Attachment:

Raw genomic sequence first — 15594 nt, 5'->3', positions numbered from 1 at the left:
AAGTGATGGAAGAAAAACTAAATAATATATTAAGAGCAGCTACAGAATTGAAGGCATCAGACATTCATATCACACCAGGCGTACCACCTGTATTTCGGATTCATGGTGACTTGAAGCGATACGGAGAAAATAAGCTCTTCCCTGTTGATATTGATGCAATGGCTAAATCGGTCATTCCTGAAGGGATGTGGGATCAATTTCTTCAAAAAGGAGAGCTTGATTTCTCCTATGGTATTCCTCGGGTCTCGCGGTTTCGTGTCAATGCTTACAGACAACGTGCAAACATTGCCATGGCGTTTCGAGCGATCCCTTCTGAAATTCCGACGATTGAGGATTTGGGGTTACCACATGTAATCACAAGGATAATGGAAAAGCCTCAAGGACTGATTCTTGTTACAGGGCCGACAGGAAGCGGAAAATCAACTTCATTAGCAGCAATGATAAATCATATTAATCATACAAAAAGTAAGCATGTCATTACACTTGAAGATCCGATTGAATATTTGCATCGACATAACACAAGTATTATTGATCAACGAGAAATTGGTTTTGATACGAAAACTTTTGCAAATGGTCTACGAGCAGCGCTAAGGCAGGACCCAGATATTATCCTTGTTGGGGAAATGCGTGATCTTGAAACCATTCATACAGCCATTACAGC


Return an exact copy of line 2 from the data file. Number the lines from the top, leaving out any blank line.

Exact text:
AAGTGATGGAAGAAAAACTAAATAATATATTAAGAGCAGCTACAGAATTGAAGGCATCAGACATTCATATCACACCAGGCGTACCACCTGTATTTCGGATTCATGGTGACTTGAAGCGATACGGAGAAAATAAGCTCTTCCCTGTTGATATTGATGCAATGGCTAAATCGGTCATTCCTGAAGGGATGTGGGATCAATTTCTTCAAAAAGGAGAGCTTGATTTCTCCTATGGTATTCCTCGGGTCTCGCGGTTTCGTGTCAATGCTTACAGACAACGTGCAAACATTGCCATGGCGTTTCGAGCGATCCCTTCTGAAATTCCGACGATTGAGGATTTGGGGTTACCACATGTAATCACAAGGATAATGGAAAAGCCTCAAGGACTGATTCTTGTTACAGGGCCGACAGGAAGCGGAAAATCAACTTCATTAGCAGCAATGATAAATCATATTAATCATACAAAAAGTAAGCATGTCATTACACTTGAAGATCCGATTGAATATTTGCATCGACATAACACAAGTATTATTGATCAACGAGAAATTGGTTTTGATACGAAAACTTTTGCAAATGGTCTACGAGCAGCGCTAAGGCAGGACCCAGATATTATCCTTGTTGGGGAAATGCGTGATCTTGAAACCATTCATACAGCCATTACAGC